Minges Creek Auto in Battle Creek, Michigan was asked to restore this 1949 Chrysler Town & Country for Mr. Bud Popke.
Although Bud was a lifelong admirer and collector of
antique automobiles, this project wasn’t for his personal reward, it was (and is) a true legacy rewarding students.
The reward, a promise of higher education and a chance to go to college for many students who otherwise couldn’t afford tuition.
Bud Popke, along with his sister Ruth, established the Popke Family Otsego High School Scholarship Fund, which provides college scholarships for graduates of Otsego High School in Otsego, Michigan.
Upon the completion of the restoration, this fabulous woody will be sold, with proceeds add to the $2 million scholarship fund.
The estimated completion date of the restoration is late Spring of this year.
When the woody first came to Minges Creek Auto, it was evident that the wood craftsmanship was true to the times it was built. The wooden parts for the Town & Country came from Pekin Wood Products in Helena, Arkansas. They were shipped to Chrysler’s Jefferson Avenue plant in Detroit for assembly, where the wood craftsmen would simply just grab the next board in the “pile”, not paying much attention to the fact that the wood grain or color on the door matched up with the wood on the quarter panel or adjacent panels.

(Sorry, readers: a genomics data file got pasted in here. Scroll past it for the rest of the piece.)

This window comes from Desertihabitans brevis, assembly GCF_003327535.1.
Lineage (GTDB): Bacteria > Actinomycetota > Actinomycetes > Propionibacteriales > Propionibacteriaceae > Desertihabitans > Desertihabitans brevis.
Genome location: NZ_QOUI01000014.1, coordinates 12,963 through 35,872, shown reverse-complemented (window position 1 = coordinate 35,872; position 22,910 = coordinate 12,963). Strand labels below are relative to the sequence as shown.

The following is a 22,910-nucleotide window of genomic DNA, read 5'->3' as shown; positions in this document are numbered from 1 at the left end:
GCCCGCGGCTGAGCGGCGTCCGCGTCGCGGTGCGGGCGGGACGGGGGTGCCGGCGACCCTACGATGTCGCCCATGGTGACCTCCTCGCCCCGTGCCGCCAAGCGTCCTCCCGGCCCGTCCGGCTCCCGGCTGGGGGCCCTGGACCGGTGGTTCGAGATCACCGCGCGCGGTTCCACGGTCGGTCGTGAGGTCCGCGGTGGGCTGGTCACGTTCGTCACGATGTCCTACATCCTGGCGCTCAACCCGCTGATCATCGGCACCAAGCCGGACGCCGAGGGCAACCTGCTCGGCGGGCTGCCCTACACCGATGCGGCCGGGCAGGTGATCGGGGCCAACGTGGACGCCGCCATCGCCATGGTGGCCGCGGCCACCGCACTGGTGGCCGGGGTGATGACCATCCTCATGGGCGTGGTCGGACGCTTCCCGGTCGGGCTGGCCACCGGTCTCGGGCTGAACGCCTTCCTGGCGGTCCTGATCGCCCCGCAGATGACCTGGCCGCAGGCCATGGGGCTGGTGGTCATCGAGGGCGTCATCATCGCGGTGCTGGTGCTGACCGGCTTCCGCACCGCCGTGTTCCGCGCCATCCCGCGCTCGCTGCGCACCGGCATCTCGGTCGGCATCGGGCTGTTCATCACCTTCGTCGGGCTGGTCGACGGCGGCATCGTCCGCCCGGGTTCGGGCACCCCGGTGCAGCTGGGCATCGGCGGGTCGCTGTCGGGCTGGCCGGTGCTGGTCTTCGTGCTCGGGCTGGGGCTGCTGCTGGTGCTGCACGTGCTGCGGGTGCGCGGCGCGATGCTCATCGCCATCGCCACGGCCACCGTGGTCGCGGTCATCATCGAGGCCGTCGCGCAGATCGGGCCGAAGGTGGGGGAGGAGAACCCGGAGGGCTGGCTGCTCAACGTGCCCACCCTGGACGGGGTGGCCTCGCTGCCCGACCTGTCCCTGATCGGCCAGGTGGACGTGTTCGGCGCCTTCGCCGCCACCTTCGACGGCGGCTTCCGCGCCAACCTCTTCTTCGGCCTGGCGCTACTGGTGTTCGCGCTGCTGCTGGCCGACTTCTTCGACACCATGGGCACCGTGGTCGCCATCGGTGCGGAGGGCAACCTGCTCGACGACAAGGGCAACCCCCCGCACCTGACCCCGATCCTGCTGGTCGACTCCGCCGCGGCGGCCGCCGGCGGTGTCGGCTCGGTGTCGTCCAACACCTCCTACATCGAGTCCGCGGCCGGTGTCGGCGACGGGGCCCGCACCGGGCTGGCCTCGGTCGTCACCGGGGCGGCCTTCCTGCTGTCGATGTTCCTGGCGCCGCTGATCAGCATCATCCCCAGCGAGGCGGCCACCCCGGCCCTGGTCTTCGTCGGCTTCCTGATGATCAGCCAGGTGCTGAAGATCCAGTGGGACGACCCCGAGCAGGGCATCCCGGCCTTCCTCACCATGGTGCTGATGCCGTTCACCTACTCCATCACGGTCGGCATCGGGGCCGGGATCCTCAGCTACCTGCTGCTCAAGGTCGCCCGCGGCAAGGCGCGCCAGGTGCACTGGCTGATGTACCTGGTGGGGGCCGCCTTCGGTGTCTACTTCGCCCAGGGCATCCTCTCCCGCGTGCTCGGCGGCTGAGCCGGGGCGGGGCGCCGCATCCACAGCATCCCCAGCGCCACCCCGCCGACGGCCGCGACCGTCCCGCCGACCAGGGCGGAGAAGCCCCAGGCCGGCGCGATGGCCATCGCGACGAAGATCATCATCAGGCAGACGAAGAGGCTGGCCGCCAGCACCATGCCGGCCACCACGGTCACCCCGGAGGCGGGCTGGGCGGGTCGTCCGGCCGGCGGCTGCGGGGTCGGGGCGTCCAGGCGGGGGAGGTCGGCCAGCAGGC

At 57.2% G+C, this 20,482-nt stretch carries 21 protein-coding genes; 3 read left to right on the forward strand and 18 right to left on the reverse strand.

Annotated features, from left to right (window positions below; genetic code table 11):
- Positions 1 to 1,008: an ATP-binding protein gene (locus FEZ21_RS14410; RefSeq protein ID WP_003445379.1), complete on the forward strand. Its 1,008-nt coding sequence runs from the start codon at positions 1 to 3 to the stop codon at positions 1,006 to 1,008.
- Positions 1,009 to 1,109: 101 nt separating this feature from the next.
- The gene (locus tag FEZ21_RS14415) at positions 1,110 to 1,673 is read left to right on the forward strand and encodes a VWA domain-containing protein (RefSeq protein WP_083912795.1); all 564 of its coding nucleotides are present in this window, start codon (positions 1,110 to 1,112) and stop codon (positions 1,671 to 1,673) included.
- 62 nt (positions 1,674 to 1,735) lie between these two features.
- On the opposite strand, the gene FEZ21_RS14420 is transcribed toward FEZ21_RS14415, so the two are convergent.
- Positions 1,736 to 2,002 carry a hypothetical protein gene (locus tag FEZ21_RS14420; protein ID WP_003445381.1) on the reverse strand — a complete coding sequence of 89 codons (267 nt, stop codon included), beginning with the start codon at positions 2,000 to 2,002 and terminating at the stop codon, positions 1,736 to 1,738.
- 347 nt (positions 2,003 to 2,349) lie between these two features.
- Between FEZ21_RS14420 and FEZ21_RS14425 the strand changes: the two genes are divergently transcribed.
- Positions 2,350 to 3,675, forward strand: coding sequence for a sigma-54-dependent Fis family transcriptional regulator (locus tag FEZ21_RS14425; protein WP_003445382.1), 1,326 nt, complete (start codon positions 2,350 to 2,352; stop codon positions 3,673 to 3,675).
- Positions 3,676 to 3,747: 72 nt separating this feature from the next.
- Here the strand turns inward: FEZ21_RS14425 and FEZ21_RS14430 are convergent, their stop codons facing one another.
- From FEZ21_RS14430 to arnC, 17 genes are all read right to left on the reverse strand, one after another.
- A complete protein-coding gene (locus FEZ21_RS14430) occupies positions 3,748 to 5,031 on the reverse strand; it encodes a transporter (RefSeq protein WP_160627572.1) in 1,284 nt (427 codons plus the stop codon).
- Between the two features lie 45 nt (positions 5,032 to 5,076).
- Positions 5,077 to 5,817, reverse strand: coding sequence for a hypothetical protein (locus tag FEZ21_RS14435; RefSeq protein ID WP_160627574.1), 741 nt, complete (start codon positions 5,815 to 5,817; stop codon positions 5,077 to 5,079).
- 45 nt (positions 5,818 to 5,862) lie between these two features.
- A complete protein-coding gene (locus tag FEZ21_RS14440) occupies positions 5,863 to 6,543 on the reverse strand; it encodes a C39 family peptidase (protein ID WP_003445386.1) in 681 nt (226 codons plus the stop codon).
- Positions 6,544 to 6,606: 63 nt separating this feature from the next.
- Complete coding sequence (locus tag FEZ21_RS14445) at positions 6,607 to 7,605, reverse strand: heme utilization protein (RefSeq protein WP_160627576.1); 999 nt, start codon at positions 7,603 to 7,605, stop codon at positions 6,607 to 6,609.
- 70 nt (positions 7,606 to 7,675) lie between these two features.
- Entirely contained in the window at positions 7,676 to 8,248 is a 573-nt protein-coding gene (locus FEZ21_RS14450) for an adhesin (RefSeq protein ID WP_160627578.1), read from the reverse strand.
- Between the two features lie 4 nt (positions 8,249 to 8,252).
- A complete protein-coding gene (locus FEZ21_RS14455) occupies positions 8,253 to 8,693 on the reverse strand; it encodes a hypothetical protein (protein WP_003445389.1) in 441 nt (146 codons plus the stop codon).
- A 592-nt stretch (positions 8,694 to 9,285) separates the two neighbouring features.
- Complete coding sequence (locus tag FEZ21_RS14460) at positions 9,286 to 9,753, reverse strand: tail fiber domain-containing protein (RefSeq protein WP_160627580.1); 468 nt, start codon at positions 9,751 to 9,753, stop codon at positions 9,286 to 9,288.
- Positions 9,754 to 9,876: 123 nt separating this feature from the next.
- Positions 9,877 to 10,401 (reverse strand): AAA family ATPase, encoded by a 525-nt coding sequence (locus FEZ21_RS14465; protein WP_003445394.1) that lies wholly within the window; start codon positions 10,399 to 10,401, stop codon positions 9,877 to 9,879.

At Minges Creek Auto Restoration we wanted the wood to be extraordinary. We wanted and achieved the feat of matching the wood grain up to each different panel to effectuate the look of the wood “flowing” through the car as if one tree were used.
Actually, 80% of the wood on this T & C is original while only 20% of the wood is new. The wood on the upper doors and body were several boards glued together with the grains going in all different patterns and directions.
Other boards used were dark, some were light, and some boards had a red or green tint to them.
With over 30 years experience in the classic automobile restoration process, Minges Creek Auto has developed a procedure to make the color and tint on all the boards appear consistent with each and every other board on the vehicle and with the help of an air brush our craftsmen add some wood graining, paying attention to the detail of matching the grain from panel to panel, leading to the look of one board from front to back.
After restoring several wood cars, this car has become a
favorite, not only for it’s well preserved wood and metal (quite often panels have to be fabricated and welded in), but for the purpose this car will serve in helping students with a promise of higher education.
Feel free to visit us at www.mingescreekauto.net